Glory Or Crazy is a piano ballad, with the drums played with brushes, bass, "classic-sounding" melody, the guitar playing long tones, a very "orchestral-sounding" synth, violins (real ones - it's Alan Lin), and a very charming melody. (This is - obviously - the single's B-side!) With a bridge featuring cello (played by Beth Vandervennet), piano, and violins, the piece has a delicate close, with strings.

With winds whose entry I can only define as being "quite Davis-like", Climb sports a piano, some jazzy drums, double bass, trumpet, trombone (it's Jen Baker), tenor sax. A fine alto sax solo with counterpoint by trumpet and trombone (all the arrangements on the album are by Bezar herself); there's also a piano solo with winds as support, then a fine trumpet-vocal lines unison, then an alto sax solo. Bizarre!

The longest track, and one which definitely brought me back to Bezar's first album, Grandmother's Tea Leaves, Winter Moon appeared to me as being in a way the album's "resolution". A rich tapestry of synth, piano, drums with brushes, double bass played arco, then an intro, almost "rubato", featuring the violin. This is a track that's better left for the listener to explore, with its multiple sections, the violin with its "icy" echo, vocals' multiple echoes in stereo, the violin improvised coda on a carpet of synths.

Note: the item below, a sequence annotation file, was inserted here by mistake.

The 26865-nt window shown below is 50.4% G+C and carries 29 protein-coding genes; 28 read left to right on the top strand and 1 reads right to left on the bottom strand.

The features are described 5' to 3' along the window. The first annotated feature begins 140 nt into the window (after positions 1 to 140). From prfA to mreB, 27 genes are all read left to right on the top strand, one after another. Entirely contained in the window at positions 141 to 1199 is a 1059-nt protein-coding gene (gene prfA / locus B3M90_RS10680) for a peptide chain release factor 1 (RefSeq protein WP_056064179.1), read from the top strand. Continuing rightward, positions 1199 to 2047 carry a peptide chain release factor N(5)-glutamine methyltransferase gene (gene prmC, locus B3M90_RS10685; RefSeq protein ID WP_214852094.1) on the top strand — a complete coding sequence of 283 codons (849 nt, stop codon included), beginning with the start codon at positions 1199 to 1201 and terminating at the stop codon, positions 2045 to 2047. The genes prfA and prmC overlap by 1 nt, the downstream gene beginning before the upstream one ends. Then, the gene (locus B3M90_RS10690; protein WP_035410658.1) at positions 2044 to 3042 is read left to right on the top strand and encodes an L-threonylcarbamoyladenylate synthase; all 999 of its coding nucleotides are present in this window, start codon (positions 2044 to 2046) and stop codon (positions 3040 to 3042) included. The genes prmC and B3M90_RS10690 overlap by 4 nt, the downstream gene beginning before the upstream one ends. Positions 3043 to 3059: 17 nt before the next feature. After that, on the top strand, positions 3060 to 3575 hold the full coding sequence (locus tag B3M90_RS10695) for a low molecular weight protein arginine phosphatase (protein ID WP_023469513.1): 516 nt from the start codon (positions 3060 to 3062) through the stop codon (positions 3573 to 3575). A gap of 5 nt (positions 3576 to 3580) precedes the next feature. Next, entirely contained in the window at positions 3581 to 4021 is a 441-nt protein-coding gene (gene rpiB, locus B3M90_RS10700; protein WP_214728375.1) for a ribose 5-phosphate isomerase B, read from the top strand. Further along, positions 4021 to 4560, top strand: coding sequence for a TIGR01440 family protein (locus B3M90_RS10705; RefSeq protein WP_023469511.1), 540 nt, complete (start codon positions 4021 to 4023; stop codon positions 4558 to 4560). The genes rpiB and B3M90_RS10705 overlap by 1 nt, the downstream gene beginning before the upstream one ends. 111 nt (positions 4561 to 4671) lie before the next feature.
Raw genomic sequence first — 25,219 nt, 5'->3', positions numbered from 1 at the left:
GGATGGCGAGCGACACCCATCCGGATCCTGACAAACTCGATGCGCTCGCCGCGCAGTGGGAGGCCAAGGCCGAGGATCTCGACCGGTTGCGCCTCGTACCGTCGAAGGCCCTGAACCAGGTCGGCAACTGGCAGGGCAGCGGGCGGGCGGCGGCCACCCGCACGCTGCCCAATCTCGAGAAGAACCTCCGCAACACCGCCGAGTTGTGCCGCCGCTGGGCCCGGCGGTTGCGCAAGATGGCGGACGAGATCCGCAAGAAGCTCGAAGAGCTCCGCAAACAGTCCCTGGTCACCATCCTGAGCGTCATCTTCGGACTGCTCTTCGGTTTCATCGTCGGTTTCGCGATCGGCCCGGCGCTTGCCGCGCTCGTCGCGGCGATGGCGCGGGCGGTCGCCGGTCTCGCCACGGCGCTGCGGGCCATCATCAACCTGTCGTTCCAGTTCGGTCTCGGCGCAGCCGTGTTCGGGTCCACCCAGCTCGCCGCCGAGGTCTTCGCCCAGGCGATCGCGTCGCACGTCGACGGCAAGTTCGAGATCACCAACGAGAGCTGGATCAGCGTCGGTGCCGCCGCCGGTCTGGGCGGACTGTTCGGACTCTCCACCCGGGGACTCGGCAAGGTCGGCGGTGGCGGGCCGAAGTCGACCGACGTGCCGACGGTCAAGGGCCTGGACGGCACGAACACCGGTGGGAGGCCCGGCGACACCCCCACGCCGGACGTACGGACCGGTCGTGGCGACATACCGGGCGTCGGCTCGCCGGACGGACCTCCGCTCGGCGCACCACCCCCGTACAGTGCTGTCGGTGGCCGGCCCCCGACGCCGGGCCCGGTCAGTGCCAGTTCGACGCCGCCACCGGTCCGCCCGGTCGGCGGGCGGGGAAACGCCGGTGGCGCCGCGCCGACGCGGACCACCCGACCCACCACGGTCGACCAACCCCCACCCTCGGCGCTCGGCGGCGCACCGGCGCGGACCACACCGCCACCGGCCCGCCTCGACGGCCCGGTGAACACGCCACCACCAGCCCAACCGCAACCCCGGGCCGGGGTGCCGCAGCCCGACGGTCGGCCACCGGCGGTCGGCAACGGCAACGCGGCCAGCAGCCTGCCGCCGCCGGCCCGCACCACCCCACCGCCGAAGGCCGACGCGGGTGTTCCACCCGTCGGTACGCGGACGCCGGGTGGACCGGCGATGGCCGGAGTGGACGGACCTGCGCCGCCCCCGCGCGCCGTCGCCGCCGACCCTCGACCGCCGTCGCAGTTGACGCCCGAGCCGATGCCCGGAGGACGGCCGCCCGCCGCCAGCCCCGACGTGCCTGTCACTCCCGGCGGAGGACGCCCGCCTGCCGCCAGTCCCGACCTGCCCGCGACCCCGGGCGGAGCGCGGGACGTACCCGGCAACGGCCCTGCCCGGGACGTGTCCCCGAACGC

The real "end" arrives with Exchange, a song which appears to think about what came before. Piano and vocals, it's a track that (due to my lack of imagination, perhaps?) reminded me of the closing track of Blue (Joni Mitchell again!), The Last Time I Saw Richard.

Beppe Colli

© Beppe Colli 2008

CloudsandClocks.net | Sept. 4, 2008